The transapients of the day were aware of many of these dangers, at least in theory and general outline, and some of them took measures that they believed might prevent a Technocalypse-like event. One manifestation of this knowledge was precisely that they did stay behind the scenes and move very cautiously, restraining those among them who might have opted for more overt influence or more radical change. Another was that they managed to ensure that many among the ordinary sophonts and their governments were also aware of some of these dangers and likewise took precautions. That the whole system did not go 'off the rails' much sooner is a testament to the fact that the efforts of the transapients who tried to avert disaster were not entirely in vain: xenoarchaeology shows that a number of non-Terragen civilizations without the benefit of friendly and competent transapient guidance crashed to a lower level of technology or went completely extinct at this dangerous phase of their history.
Nevertheless, in the end the pro-human S1s were simply not as capable as they had thought and hoped. Whether the particular failures that led to the Technocalypse were simply unintended consequences of transapient or ordinary sophont action, or were due to misunderstandings between transapients, or to a subtle hostile nudge from some hidden ahumans or antihumans or were a combination of the three is still a mystery. Many records were altered or destroyed in the subsequent infowar, and in the later stages some of the transapients turned on each other and there were several subsumption events, so key witnesses and records are no longer available. However, once the Technocalypse began to flower some of the most influential activist members of surviving transapient population did everything they could to blunt the effect. Unfortunately, they could not agree on a common course of action. Some, either from self-interest or from a genuine attempt to prevent further harm, simply stopped taking any action whatsoever beyond protecting their own infrastructure. Others apparently tried to protect particular polities or regions, or took broader measures that they thought would push Solsys back out of its chaotic state. Possibly these strategies are a reason that so many Terragens did survive, though it is equally likely that they made the overall situation worse. The single most notable effort of the activist factions did finally bring the Technocalypse to a definitive end, though not in a way those who initiated it intended. One group, based on Old Earth itself, initiated the AI that led to GAIA. GAIA's genesis is something of a mystery, in part because the transapients most closely associated with Her creation were later destroyed or absorbed by GAIA or became Her apparently willing vassals. To this day, only the outline of how GAIA came to be is known as neither She nor her agents has released that information.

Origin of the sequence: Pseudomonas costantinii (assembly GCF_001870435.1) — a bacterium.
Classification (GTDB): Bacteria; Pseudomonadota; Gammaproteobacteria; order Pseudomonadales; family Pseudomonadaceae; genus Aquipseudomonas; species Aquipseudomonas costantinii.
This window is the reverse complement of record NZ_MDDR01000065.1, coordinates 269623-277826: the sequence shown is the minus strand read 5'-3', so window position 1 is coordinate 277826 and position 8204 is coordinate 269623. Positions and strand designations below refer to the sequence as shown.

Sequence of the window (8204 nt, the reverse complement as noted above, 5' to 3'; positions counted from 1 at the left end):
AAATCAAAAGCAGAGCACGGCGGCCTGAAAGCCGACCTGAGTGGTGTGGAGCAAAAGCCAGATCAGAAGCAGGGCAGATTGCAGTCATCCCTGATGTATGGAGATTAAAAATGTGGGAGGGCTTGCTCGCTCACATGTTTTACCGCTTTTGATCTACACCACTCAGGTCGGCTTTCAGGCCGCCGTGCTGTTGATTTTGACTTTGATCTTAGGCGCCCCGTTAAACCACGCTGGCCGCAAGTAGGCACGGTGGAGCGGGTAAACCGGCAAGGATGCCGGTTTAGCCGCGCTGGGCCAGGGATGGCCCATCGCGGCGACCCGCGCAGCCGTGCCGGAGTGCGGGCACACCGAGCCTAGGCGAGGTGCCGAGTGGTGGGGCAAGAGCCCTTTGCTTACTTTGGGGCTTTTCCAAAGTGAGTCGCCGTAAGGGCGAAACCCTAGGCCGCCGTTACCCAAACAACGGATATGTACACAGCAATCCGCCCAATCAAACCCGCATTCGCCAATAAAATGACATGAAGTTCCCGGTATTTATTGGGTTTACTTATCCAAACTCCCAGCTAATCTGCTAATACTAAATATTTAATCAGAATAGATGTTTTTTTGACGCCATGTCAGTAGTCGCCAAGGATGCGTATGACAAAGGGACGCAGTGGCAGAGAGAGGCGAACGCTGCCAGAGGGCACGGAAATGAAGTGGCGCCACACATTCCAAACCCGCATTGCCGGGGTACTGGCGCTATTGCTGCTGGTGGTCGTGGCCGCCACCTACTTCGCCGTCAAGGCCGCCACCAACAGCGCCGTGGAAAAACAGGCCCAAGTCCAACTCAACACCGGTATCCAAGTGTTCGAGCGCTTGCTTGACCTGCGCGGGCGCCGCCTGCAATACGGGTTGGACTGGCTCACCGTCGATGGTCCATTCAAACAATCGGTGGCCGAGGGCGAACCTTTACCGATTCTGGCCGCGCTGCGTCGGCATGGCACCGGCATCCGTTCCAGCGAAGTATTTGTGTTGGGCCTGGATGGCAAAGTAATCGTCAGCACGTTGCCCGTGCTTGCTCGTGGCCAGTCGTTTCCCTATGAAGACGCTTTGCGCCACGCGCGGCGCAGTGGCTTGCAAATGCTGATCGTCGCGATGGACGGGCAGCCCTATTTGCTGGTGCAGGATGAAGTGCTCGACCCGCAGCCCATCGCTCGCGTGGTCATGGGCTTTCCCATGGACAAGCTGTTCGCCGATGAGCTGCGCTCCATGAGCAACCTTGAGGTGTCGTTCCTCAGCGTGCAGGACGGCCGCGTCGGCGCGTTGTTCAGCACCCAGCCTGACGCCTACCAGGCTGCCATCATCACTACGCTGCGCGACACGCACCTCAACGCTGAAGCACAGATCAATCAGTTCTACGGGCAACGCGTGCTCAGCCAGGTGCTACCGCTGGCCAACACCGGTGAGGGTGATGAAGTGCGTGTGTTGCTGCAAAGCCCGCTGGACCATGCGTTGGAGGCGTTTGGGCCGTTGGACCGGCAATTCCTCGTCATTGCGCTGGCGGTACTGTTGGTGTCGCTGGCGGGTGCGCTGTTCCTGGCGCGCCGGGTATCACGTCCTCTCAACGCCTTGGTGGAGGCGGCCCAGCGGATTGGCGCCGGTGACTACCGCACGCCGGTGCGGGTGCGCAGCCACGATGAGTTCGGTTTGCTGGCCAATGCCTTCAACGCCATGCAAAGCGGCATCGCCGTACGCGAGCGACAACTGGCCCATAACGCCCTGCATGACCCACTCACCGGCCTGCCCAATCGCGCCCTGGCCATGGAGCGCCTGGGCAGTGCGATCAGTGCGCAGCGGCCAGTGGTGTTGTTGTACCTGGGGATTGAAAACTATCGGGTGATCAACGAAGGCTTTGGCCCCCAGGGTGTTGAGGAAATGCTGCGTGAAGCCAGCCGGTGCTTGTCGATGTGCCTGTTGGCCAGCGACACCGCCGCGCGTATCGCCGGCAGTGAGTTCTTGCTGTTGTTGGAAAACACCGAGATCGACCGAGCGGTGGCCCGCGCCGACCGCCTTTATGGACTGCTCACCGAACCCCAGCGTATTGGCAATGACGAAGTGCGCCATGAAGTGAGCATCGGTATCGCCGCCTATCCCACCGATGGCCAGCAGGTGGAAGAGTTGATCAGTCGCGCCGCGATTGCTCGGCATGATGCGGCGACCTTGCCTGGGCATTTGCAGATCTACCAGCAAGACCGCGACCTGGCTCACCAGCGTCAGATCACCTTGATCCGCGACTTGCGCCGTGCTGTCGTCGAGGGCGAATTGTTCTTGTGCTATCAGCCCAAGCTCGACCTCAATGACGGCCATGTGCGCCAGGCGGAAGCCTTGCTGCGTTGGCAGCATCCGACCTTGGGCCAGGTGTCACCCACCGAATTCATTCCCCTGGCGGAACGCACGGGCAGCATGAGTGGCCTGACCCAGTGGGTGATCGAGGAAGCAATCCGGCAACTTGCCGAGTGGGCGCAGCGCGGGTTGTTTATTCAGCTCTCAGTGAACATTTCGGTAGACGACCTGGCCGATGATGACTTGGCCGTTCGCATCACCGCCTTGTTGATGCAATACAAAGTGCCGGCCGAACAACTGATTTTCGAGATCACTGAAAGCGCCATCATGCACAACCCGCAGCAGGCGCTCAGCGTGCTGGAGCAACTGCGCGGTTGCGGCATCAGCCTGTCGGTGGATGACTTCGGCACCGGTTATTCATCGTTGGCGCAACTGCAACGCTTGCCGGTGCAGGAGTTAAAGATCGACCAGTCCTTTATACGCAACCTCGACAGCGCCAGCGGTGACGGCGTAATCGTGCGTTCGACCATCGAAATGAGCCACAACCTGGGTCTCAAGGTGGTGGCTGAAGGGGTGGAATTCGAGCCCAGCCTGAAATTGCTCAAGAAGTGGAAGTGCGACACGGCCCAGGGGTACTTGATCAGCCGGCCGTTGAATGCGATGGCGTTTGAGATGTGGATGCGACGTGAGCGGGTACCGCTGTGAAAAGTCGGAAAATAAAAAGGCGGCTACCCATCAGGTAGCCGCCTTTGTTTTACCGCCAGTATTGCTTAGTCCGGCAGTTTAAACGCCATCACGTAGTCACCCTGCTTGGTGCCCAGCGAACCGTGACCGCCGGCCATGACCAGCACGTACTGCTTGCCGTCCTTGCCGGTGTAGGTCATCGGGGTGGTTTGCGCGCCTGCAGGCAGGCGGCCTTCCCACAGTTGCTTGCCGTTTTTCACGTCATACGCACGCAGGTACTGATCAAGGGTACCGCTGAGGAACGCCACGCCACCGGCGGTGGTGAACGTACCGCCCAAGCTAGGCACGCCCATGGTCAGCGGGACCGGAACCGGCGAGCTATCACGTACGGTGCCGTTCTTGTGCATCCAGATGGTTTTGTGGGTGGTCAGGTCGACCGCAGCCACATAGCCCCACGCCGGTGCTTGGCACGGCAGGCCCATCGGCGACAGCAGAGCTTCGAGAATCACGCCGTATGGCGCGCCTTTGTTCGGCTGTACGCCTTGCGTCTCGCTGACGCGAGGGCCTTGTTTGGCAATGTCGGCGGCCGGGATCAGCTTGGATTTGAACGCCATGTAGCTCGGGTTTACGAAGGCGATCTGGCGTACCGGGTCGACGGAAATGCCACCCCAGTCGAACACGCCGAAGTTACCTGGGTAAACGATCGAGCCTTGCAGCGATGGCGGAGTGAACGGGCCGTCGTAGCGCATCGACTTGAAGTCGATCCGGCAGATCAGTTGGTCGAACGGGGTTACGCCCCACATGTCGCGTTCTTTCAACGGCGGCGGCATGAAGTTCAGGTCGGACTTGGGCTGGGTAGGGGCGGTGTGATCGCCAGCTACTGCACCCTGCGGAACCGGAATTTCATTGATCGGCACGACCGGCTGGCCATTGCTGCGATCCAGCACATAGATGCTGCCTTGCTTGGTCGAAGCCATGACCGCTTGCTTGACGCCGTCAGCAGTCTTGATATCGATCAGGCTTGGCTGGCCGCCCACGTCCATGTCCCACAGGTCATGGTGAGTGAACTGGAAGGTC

When GAIA took over Old Earth (and by extension much of Solsys), the surviving transapients retreated from her and from each other and went 'underground' once more. The simpler and less connected societies of the time, most of them with stagnant or declining technologies, were much easier to manage, and managing and maintaining them is exactly what the S1s did when they did anything at all with ordinary sophonts. It appears that some who attempted a more activist program were specifically exterminated by agents of GAIA, though evidence for this is controversial. The belief that this might be the case was widespread, though, and brought about caution. Slowly the transapients built up knowledge and skill, though, and developed the cognitive skills to initiate something much more ambitious: the First Federation.
In its early stages the First Federation itself was very cautious, and behind its protocols of open-ness and inclusion of all clades it rigorously maintained a technology and socioeconomy that was specifically designed not to slip into another Technocalypse event. Eventually though the Federation transapients and their modosophont allies/agents grew more sophisticated and powerful, and the more experimental of them were able to shed these restrictions. They gradually learned how to diversify the technoeconomy and society without triggering local disasters. Since that time Technocalypse-like events in Terragen history have been very rare and typically the result of S1 conflicts or mismanagement or of careless action by unsupervised modosophonts.
With the arrival of S2 intellects other than GAIA, the prospect of malicious technoplagues receded even further. In the Current Era these sort of events generally occur in marginal or non-Terragen societies where technologies, populations, and so on rise above a critical threshold in a particular star system. On occasion transcendent blights do emerge, but in general these are dealt with quite quickly by the Sephirotic Archailects or their agents. Though ordinary sophonts are not universally capable of preventing such events in the general case, enough has been learned that they can do so for particular combinations of clades and technologies without transapient help. This kind of knowledge is now widespread among Terragen modosophont colonists who take the trouble to learn it, though as reports from the Periphery show errors still do occur.